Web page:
Do you hate modern art? What about modern music?

Posted in Culture, Music with tags , , , , , , , , , on May 22, 2010 by Robin Gosnall

I think the principal problem with someone saying that they “hate modern art” is the dismissal of a lot of very diverse works completed over a century or so, in widely differing circumstances by a host of unconnected artists.

The people who say they don’t like “modern” art are actually saying that they like paintings or sculpture to “look like something” and haven’t bothered going too far beyond that. Thus, it’s hardly surprising that, when confronted with something abstract, that they are less than impressed. It’s interesting that in those modern works which people do say they like, it is the design element which they highlight.

Music doesn’t usually start from a representational perspective – we don’t expect a dance to literally represent the dance (other than rhythmically) so people are perhaps more ready to accept more divergent sounds. I’d say however that film music has done more to bring modernist music into the wider sphere than it gets credit for.

So instruction and education is the key. The less you understand (or are prepared to understand) art – any art – the more you will be willing to dismiss entire genres outright, no matter whether it is visual or musical art.

Just having a willingness to be open to art is only the first step. While it’s true that there are musical prodigies, there are few, if any, in the written and visual arts. The reason seems clear. What we tend to see in a lot of artistic production and consumption is mirrored in a degree of experience of the world, and some sort of processing of it (meaningful or otherwise). Children don’t yet possess that (or enough of it), nor, I suggest, do adults who have never had, or have never taken, the educational opportunities to expand their horizons. I suppose I’m rather old-fashioned in that I don’t feel that anything truly worth having comes easily, and that the big, insightful benefits in art only come with study and reflection.

The irony is that in order to see the “plain truth” about artworks, you need to understand a lot more than most of the “I know what I like” brigade are prepared to be bothered with.

Before & After: Alex “Hurricane” Higgins

Posted in News with tags , , , , , , , , , , , , , , on May 21, 2010 by Robin Gosnall



Snooker legend Alex Higgins looked a shadow of his former self as he attended a charity fund-raiser in his honour. The 61-year-old, who won snooker’s world title in 1972 and 1982, is said to have been living on baby food after losing his teeth from radiotherapy while battling throat cancer.

Stars from the sport including Jimmy White, 47, John Virgo, 63, and Tony Knowles, 54, joined the “Hurricane” at Yang Sing Chinese restaurant in Manchester to raise £20,000 to pay for crucial surgery.

Handel & Hendrix

Posted in Music with tags , , , , , , , , , , on May 17, 2010 by Robin Gosnall

The curators and administrators of the Handel House Museum in Mayfair, London, are now preparing to pack up their files, dismantle their desks and open up the rooms where Hendrix lived to visitors to mark the 40th anniversary of his death.

Twin blue plaques on the outside wall pay tribute to the extraordinary flatmates, separated by two centuries, who lived in 23 and 25 Brook Street, once separate buildings but long since interconnected.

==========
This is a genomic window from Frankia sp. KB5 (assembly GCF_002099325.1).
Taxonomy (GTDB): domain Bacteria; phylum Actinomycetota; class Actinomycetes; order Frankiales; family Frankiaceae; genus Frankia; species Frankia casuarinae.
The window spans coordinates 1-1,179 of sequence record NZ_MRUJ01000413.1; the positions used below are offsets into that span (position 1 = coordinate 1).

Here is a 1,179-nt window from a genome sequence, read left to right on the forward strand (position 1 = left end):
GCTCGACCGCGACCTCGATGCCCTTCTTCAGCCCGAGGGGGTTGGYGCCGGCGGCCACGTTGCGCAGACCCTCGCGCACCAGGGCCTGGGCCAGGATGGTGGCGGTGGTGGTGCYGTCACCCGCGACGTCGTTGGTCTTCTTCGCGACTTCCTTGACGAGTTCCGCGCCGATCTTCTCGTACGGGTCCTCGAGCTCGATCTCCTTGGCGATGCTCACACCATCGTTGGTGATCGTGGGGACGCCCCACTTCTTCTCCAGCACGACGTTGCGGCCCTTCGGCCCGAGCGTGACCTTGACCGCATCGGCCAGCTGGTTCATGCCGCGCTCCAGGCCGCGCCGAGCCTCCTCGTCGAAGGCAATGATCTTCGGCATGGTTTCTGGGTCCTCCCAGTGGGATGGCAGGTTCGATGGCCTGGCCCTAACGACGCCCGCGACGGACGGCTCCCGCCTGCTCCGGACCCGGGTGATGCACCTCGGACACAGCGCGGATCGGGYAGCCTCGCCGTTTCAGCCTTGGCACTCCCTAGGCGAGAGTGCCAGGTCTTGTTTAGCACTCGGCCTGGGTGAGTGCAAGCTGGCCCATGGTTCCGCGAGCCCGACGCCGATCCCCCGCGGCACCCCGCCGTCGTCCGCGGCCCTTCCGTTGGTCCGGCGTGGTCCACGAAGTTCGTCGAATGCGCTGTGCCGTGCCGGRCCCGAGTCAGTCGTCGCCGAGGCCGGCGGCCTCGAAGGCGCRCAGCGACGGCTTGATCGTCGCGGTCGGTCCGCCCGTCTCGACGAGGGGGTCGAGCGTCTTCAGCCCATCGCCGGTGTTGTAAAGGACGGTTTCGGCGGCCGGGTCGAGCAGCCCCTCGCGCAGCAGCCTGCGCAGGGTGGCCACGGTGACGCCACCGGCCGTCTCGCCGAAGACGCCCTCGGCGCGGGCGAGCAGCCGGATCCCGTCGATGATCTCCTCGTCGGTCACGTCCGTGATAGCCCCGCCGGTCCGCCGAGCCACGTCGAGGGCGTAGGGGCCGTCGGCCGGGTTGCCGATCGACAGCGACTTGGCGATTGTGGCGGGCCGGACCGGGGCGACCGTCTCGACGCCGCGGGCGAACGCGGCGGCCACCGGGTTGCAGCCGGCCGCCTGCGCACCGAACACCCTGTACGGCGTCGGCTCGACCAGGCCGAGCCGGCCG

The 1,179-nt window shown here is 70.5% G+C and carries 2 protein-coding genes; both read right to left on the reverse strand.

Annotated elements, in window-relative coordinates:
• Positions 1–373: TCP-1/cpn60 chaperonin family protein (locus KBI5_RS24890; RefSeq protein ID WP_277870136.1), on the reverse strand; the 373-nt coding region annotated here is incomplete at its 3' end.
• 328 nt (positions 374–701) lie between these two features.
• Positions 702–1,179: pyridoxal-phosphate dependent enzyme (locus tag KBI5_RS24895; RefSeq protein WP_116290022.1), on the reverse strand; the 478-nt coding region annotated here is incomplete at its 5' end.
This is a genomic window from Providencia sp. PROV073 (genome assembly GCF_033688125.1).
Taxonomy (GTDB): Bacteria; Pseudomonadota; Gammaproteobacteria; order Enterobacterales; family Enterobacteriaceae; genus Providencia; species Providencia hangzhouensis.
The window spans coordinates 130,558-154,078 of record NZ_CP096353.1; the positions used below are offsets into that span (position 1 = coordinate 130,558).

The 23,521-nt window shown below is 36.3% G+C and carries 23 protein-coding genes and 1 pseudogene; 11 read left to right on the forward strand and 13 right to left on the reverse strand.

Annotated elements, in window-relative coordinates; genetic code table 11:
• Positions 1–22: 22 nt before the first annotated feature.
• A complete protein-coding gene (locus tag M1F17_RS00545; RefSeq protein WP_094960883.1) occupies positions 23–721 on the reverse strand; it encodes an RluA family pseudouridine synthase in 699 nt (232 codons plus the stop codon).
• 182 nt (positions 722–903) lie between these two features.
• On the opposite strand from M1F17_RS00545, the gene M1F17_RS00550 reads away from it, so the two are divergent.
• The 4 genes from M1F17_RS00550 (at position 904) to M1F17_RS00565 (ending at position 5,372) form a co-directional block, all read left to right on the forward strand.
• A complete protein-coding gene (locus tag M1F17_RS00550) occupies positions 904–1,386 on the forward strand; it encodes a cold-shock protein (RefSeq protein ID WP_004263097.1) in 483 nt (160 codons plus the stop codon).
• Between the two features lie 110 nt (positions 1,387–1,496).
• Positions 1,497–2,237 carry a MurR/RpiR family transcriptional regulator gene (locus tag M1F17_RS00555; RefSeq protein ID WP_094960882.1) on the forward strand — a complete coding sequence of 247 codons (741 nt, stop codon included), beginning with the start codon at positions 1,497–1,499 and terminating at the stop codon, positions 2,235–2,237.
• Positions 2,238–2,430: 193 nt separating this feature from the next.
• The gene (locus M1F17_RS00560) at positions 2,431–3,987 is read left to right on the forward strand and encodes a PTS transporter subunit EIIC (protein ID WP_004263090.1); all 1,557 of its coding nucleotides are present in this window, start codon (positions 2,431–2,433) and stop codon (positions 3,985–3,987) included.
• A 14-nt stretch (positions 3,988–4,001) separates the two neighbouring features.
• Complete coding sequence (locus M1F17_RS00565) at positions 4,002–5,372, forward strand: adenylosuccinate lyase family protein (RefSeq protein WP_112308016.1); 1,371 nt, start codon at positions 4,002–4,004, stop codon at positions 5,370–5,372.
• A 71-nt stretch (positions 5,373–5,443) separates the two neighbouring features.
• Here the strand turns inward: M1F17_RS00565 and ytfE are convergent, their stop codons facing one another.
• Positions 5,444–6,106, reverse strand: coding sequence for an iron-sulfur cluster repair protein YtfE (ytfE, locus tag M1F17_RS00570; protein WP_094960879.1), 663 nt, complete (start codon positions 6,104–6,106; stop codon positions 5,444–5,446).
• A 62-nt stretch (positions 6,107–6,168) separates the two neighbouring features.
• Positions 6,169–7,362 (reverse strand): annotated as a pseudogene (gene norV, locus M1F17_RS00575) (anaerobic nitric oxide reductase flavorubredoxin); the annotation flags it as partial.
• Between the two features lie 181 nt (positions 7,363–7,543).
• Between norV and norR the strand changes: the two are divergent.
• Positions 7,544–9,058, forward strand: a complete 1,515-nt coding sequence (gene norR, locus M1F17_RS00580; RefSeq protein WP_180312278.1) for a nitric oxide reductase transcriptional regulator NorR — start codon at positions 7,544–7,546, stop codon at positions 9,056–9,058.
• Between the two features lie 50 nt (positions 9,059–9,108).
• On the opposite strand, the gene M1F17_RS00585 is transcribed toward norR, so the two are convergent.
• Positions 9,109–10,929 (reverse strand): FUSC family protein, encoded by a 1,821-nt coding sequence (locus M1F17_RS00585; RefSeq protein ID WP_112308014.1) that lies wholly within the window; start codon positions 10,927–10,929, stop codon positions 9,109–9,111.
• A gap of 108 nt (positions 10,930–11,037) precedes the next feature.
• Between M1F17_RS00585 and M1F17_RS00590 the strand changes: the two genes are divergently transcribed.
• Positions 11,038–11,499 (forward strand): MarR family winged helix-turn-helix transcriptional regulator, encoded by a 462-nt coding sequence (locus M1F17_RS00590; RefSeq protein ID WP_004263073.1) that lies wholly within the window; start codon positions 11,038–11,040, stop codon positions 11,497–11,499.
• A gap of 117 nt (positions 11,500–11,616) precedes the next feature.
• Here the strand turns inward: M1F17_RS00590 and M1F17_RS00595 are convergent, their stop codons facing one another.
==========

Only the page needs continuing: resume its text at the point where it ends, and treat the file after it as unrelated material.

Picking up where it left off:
Happy Birthday Aly Bain

Posted in Music with tags , , , , , , , , on May 15, 2010 by Robin Gosnall

The great Shetland fiddle player Aly Bain is 64 today. Here he plays the beautiful slow air Violet Tulloch – Queen of Lerwick, a tribute to another top Shetland musician composed by accordion player Phil Cunningham.

She is said to have remarked, “Well, that’s fine. Now when are you going to write me a bonny tune?”

Peas and broad beans on toast

Posted in Food with tags , , , , , , , , on May 14, 2010 by Robin Gosnall

Half Hour Meals

As simple as this recipe seems, it is worth making purely because it tastes so good. It is perfect to have with drinks before a meal – especially when the weather is pleasant enough to eat out in the garden. You can prepare the peas and beans ahead of time and simply grill the toast just before you are ready to eat.

200g podded peas
200g podded broad beans
1 small bunch of mint, leaves only
the juice of half a lemon
sea salt and freshly ground black pepper
1½ tbsp grated Parmesan
3 tbsp extra-virgin olive oil
8-10 pieces of robust peasant-style bread
1 garlic clove

Place a large pot of well-salted water on to boil. Once the water is boiling, add the peas and cook for a minute. Now add the broad beans and cook for a further one-and-a-half minutes. Remove from the stove, strain through a colander – but do not refresh under cold water – and place in a bowl.

Roughly chop the mint and add to the peas and broad beans along with the lemon juice, salt and pepper, Parmesan and olive oil. Toss together well to combine. Taste and adjust the seasoning as you see fit.

Set aside while you grill the bread (use a toaster if you must, but grilling on a griddle or ridged frying pan gives a great taste and distinctive striped look). Grill the bread on both sides until golden-brown, remove and gently rub with the garlic clove, drizzle with olive oil and spoon the peas and beans on top. Serve right away, while the toast is still warm.

You’re Driving Me Crazy by The Temperance Seven

Posted in Music with tags , , on May 12, 2010 by Robin Gosnall

There were, in fact, nine members of The Temperance Seven, thus ensuring that they were always “one over the eight”.

Back row, left to right:

John Gieves Watson, banjo and spoons
Captain Cephas Howard, trumpet and euphonium
Squire Howcroft Whittam, clarinet, tenor and bass saxophones

Front row, left to right:

Count Clifford de Bevan, piano, trombone and euphonium
Professor Brian Innes, drums, xylophone, chimes, celesta
Al-Haroun R.T. Davies (seated), trombone, alto and soprano saxophones, trumpet
Dean Robert Mickleburgh, sousaphone
Major Maximilian White, clarinet, alto and baritone saxophones
Allan Moody Mitchell Q.C., vocals